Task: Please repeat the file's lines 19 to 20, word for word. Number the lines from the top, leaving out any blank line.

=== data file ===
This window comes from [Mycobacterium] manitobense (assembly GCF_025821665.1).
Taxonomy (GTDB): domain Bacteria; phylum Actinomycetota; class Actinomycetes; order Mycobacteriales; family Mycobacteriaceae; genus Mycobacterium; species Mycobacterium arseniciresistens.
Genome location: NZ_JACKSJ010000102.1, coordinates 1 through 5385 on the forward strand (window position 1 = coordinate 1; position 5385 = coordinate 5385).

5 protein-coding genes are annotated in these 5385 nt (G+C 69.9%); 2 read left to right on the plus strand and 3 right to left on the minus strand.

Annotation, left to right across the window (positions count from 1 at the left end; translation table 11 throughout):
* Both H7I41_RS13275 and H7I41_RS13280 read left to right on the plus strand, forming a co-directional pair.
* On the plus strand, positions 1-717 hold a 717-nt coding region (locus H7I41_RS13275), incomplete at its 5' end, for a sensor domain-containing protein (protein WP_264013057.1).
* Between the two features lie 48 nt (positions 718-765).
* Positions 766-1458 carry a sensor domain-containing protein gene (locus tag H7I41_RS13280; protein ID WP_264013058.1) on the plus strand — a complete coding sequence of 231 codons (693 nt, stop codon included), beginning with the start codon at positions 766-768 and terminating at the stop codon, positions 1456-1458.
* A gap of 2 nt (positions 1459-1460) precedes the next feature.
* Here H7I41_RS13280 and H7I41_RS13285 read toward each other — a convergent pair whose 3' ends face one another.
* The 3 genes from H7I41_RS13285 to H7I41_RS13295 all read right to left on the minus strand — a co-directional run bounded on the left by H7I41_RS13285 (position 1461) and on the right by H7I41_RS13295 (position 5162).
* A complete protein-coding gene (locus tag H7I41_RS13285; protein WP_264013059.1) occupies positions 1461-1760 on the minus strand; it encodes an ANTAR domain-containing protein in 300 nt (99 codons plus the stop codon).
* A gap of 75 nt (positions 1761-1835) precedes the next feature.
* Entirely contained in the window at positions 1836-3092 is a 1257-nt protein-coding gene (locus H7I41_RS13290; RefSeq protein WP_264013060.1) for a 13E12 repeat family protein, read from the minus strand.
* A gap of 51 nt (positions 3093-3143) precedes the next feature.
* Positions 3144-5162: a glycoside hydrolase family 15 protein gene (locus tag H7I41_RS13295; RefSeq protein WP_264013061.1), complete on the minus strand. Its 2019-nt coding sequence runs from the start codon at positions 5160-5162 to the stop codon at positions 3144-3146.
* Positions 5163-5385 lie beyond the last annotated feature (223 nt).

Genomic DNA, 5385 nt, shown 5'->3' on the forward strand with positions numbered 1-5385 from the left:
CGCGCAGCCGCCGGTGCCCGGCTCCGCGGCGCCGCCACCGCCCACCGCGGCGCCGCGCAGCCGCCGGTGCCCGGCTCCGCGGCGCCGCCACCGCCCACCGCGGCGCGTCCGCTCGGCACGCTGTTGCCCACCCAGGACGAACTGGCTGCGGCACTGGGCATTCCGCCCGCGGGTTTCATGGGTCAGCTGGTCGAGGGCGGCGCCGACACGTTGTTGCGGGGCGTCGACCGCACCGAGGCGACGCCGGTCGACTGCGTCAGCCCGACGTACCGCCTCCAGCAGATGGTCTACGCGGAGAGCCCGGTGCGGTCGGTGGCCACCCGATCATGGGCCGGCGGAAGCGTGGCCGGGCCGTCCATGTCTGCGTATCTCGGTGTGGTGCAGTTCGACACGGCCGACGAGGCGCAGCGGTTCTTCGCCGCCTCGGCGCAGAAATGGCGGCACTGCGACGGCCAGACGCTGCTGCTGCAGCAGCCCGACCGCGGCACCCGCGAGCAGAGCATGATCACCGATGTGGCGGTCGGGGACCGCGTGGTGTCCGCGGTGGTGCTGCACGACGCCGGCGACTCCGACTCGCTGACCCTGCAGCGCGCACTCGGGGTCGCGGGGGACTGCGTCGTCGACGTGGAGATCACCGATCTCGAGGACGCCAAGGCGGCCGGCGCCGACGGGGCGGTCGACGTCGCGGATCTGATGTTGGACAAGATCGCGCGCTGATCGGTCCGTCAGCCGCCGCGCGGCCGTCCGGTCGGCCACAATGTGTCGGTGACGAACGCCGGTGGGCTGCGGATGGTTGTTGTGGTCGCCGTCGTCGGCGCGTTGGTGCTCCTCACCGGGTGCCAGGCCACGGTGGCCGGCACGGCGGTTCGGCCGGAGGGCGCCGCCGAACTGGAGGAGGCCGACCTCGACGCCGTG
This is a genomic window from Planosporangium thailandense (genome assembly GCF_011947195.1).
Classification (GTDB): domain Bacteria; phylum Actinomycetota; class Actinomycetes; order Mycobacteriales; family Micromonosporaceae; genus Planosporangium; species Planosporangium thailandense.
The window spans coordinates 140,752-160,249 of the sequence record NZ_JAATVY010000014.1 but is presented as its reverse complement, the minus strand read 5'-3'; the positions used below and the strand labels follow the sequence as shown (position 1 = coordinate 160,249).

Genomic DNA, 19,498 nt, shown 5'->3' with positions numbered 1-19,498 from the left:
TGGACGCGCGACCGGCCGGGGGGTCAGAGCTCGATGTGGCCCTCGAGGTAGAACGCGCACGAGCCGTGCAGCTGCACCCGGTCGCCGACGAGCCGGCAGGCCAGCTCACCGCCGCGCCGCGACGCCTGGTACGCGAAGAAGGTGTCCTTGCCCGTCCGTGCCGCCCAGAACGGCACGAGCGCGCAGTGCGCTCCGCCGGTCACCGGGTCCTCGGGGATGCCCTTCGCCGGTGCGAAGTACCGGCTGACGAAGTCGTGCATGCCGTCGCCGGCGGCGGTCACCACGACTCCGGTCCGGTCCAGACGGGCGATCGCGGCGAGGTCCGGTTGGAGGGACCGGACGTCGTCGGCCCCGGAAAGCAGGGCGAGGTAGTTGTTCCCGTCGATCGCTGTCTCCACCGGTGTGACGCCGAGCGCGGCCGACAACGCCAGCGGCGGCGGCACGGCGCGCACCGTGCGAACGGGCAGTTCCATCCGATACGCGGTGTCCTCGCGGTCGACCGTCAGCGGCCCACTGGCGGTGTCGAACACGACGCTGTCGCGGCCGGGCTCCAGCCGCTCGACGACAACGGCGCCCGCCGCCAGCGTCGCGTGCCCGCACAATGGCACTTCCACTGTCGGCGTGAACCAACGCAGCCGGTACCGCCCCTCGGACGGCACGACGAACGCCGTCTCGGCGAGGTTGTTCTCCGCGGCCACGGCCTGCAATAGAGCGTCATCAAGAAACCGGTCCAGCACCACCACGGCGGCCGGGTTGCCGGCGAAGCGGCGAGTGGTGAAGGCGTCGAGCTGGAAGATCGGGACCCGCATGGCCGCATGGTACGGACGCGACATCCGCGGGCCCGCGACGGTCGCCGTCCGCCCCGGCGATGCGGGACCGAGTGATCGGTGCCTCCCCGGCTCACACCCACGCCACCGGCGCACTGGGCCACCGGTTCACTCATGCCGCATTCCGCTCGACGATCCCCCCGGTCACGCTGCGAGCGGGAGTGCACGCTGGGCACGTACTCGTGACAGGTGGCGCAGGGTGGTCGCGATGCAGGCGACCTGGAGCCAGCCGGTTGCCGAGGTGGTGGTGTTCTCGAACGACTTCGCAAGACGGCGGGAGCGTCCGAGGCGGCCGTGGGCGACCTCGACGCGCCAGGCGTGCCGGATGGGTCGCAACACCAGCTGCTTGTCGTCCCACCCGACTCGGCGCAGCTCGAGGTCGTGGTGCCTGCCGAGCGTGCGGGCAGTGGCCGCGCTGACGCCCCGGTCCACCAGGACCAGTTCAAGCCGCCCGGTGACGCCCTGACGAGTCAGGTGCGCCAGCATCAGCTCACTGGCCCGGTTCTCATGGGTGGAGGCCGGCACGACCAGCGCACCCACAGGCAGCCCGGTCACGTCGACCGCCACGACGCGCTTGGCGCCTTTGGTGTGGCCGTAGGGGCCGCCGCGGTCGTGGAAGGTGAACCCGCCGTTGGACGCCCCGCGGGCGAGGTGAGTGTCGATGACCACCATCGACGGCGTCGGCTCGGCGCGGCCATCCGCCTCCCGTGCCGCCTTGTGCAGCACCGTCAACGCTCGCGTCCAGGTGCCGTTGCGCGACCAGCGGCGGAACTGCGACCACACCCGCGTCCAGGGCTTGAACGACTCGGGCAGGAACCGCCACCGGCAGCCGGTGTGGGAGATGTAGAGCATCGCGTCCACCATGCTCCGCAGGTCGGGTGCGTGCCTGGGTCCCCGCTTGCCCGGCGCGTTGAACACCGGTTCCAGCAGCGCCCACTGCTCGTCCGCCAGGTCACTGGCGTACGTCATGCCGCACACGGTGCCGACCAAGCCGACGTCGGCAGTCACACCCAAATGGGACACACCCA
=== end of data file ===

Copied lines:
Genomic DNA, 5385 nt, shown 5'->3' on the forward strand with positions numbered 1-5385 from the left:
CGCGCAGCCGCCGGTGCCCGGCTCCGCGGCGCCGCCACCGCCCACCGCGGCGCCGCGCAGCCGCCGGTGCCCGGCTCCGCGGCGCCGCCACCGCCCACCGCGGCGCGTCCGCTCGGCACGCTGTTGCCCACCCAGGACGAACTGGCTGCGGCACTGGGCATTCCGCCCGCGGGTTTCATGGGTCAGCTGGTCGAGGGCGGCGCCGACACGTTGTTGCGGGGCGTCGACCGCACCGAGGCGACGCCGGTCGACTGCGTCAGCCCGACGTACCGCCTCCAGCAGATGGTCTACGCGGAGAGCCCGGTGCGGTCGGTGGCCACCCGATCATGGGCCGGCGGAAGCGTGGCCGGGCCGTCCATGTCTGCGTATCTCGGTGTGGTGCAGTTCGACACGGCCGACGAGGCGCAGCGGTTCTTCGCCGCCTCGGCGCAGAAATGGCGGCACTGCGACGGCCAGACGCTGCTGCTGCAGCAGCCCGACCGCGGCACCCGCGAGCAGAGCATGATCACCGATGTGGCGGTCGGGGACCGCGTGGTGTCCGCGGTGGTGCTGCACGACGCCGGCGACTCCGACTCGCTGACCCTGCAGCGCGCACTCGGGGTCGCGGGGGACTGCGTCGTCGACGTGGAGATCACCGATCTCGAGGACGCCAAGGCGGCCGGCGCCGACGGGGCGGTCGACGTCGCGGATCTGATGTTGGACAAGATCGCGCGCTGATCGGTCCGTCAGCCGCCGCGCGGCCGTCCGGTCGGCCACAATGTGTCGGTGACGAACGCCGGTGGGCTGCGGATGGTTGTTGTGGTCGCCGTCGTCGGCGCGTTGGTGCTCCTCACCGGGTGCCAGGCCACGGTGGCCGGCACGGCGGTTCGGCCGGAGGGCGCCGCCGAACTGGAGGAGGCCGACCTCGACGCCGTG